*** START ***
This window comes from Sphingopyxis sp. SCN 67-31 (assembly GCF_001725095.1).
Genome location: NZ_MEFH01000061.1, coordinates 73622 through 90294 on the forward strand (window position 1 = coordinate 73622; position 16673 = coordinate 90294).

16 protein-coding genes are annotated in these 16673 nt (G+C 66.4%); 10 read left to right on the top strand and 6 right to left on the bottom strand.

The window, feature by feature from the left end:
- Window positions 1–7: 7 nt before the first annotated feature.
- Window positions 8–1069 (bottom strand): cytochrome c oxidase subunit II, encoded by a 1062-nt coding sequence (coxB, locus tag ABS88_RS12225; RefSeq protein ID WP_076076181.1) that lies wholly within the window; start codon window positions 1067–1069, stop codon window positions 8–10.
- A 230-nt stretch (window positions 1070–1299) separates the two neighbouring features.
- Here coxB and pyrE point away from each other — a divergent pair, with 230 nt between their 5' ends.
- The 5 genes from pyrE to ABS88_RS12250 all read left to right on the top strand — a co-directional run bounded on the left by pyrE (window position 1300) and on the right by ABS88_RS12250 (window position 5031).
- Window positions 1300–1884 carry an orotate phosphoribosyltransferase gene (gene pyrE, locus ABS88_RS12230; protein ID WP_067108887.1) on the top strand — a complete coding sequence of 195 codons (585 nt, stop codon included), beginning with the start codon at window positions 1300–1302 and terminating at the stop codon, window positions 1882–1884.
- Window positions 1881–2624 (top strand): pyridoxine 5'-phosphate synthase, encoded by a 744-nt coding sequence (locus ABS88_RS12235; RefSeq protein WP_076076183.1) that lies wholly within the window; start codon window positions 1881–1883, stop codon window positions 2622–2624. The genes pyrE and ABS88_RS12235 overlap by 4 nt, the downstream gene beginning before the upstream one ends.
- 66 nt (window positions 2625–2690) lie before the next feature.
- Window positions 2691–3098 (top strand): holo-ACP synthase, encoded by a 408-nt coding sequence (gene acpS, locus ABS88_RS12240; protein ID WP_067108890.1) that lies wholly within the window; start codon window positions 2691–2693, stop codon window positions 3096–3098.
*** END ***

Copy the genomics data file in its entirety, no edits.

This window comes from Sphingopyxis sp. SCN 67-31 (assembly GCF_001725095.1).
Genome location: NZ_MEFH01000061.1, coordinates 73622 through 90294 on the forward strand (window position 1 = coordinate 73622; position 16673 = coordinate 90294).

16 protein-coding genes are annotated in these 16673 nt (G+C 66.4%); 10 read left to right on the top strand and 6 right to left on the bottom strand.

The window, feature by feature from the left end:
- Window positions 1–7: 7 nt before the first annotated feature.
- Window positions 8–1069 (bottom strand): cytochrome c oxidase subunit II, encoded by a 1062-nt coding sequence (coxB, locus tag ABS88_RS12225; RefSeq protein ID WP_076076181.1) that lies wholly within the window; start codon window positions 1067–1069, stop codon window positions 8–10.
- A 230-nt stretch (window positions 1070–1299) separates the two neighbouring features.
- Here coxB and pyrE point away from each other — a divergent pair, with 230 nt between their 5' ends.
- The 5 genes from pyrE to ABS88_RS12250 all read left to right on the top strand — a co-directional run bounded on the left by pyrE (window position 1300) and on the right by ABS88_RS12250 (window position 5031).
- Window positions 1300–1884 carry an orotate phosphoribosyltransferase gene (gene pyrE, locus ABS88_RS12230; protein ID WP_067108887.1) on the top strand — a complete coding sequence of 195 codons (585 nt, stop codon included), beginning with the start codon at window positions 1300–1302 and terminating at the stop codon, window positions 1882–1884.
- Window positions 1881–2624 (top strand): pyridoxine 5'-phosphate synthase, encoded by a 744-nt coding sequence (locus ABS88_RS12235; RefSeq protein WP_076076183.1) that lies wholly within the window; start codon window positions 1881–1883, stop codon window positions 2622–2624. The genes pyrE and ABS88_RS12235 overlap by 4 nt, the downstream gene beginning before the upstream one ends.
- 66 nt (window positions 2625–2690) lie before the next feature.
- Window positions 2691–3098 (top strand): holo-ACP synthase, encoded by a 408-nt coding sequence (gene acpS, locus ABS88_RS12240; protein ID WP_067108890.1) that lies wholly within the window; start codon window positions 2691–2693, stop codon window positions 3096–3098.